Nakajima C6N1-S Saiun (Painted Cloud) MYRT

Nakajima C6N1-S Saiun (Painted Cloud) MYRT

     

Nakajima's C6N Saiun was among the finest carrier-based reconnaissance aircraft to operate during World War II. Soon after Japan attacked Pearl Harbor, Japanese naval leaders acknowledged that standard torpedo bombers made poor reconnaissance aircraft. They needed a new, fast airplane designed and built specifically to conduct long-range scouting missions. In the spring of 1942, Nakajima Hikoki K. K. received a new specification from the naval staff. It described a 3-seat aircraft with a maximum speed of 648 kph (403 mph), a normal range of 2,780 km (1,727 mi), and a maximum range of 4,956 km (3,078 mi). Landing speed must not exceed 130 kph (81 mph), and the airplane must climb from sea level to 6000 m (19,685 ft) in less than 8 minutes.

Transferred from the United States Air Force.

Physical Description:
Single engine, two seat, night fighter; reconnaissance observer viewed the earth through windows in the bottom and sides of the fuselage.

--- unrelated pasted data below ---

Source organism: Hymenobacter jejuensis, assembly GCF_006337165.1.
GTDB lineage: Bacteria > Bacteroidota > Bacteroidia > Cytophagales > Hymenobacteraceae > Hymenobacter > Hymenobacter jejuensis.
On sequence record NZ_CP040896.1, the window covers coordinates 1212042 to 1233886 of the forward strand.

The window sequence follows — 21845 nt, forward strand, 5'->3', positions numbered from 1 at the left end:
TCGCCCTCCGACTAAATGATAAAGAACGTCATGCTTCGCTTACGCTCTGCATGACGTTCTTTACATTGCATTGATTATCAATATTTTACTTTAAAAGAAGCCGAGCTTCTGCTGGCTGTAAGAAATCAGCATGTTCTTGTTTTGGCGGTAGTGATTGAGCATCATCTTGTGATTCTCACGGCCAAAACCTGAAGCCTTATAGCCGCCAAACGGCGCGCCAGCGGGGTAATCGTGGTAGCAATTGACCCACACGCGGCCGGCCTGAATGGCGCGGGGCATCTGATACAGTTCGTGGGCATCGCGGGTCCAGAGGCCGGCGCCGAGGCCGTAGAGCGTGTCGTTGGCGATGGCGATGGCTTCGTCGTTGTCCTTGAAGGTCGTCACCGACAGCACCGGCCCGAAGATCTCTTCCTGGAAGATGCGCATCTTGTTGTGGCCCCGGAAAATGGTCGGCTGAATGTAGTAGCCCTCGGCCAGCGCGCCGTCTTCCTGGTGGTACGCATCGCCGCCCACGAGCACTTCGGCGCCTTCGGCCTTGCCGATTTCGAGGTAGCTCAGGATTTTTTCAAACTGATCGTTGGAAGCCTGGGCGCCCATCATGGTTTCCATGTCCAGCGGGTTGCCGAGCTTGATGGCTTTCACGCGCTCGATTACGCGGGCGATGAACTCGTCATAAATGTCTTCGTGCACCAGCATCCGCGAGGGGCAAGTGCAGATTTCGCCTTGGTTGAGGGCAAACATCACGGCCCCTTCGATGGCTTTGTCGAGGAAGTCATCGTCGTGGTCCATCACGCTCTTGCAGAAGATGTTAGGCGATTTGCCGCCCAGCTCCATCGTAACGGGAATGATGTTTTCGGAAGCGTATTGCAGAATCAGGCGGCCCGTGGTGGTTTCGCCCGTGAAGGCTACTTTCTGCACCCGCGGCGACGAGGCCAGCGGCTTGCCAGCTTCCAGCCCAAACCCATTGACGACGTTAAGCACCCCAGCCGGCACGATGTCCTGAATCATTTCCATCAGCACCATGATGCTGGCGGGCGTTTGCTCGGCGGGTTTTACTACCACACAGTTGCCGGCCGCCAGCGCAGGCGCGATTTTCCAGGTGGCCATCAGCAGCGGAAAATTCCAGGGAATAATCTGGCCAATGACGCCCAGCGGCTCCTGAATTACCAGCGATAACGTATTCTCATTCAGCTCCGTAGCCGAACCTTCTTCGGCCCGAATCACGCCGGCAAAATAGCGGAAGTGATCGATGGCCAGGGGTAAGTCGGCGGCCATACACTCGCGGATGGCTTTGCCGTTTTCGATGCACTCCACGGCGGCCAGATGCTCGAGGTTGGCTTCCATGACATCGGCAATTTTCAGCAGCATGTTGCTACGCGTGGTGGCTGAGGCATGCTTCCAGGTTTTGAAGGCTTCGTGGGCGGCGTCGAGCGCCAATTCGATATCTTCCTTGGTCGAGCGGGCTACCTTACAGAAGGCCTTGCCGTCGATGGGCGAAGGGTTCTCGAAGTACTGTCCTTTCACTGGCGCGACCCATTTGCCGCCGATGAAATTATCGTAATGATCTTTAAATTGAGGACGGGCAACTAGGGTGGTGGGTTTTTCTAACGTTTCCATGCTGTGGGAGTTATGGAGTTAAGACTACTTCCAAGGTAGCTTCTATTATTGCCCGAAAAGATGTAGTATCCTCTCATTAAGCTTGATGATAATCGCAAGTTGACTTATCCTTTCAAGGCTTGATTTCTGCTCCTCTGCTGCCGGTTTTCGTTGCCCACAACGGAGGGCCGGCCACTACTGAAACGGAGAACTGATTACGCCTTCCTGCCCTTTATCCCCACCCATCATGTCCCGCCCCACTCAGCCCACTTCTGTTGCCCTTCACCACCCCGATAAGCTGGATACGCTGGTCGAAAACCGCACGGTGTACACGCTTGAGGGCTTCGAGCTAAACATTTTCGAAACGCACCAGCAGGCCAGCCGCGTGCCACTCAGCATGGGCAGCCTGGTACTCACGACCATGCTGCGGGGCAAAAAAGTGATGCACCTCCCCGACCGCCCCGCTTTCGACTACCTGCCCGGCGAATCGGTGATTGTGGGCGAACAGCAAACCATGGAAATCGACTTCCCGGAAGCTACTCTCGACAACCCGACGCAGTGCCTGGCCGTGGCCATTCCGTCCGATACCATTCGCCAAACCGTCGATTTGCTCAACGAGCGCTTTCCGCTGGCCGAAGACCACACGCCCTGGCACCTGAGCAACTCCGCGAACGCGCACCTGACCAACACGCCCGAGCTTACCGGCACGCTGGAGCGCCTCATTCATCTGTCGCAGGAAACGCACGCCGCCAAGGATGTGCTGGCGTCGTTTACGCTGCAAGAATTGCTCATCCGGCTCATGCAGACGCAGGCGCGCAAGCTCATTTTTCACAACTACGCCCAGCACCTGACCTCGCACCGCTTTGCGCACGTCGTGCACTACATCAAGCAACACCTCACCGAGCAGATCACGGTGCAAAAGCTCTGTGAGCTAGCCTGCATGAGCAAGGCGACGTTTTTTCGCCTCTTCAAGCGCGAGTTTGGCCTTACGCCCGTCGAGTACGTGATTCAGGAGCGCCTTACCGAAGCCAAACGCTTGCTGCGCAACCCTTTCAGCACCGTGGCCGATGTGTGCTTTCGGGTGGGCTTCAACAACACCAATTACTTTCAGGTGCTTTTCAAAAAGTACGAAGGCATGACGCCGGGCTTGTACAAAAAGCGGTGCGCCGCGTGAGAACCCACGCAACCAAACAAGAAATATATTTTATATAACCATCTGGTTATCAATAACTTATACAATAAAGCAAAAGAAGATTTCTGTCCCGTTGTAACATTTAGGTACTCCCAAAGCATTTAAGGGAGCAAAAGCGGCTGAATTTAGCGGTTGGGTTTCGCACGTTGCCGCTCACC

Country of Origin
Japan

Manufacturer
Nakajima Hikoki K. K.

Date
1943

Type
CRAFT-Aircraft

Dimensions
Overall: 13ft 1 1/2in. x 36ft 1 1/16in., 6543.3lb., 41ft 1/8in. (4m x 11m, 2968kg, 12.5m)

Nakajima's C6N Saiun was among the finest carrier-based reconnaissance aircraft to operate during World War II. Soon after Japan attacked Pearl Harbor, Japanese naval leaders acknowledged that standard torpedo bombers made poor reconnaissance aircraft. They needed a new, fast airplane designed and built specifically to conduct long-range scouting missions. In the spring of 1942, Nakajima Hikoki K. K. received a new specification from the Naval Staff. It described a 3-seat aircraft with a maximum speed of 648 kph (403 mph), a normal range of 2,780 km (1,727 mi), and a maximum range of 4,956 km (3,078 mi). Landing speed must not exceed 130 kph (81 mph), and the airplane must climb from sea level to 6000 m (19,685 ft) in less than 8 minutes.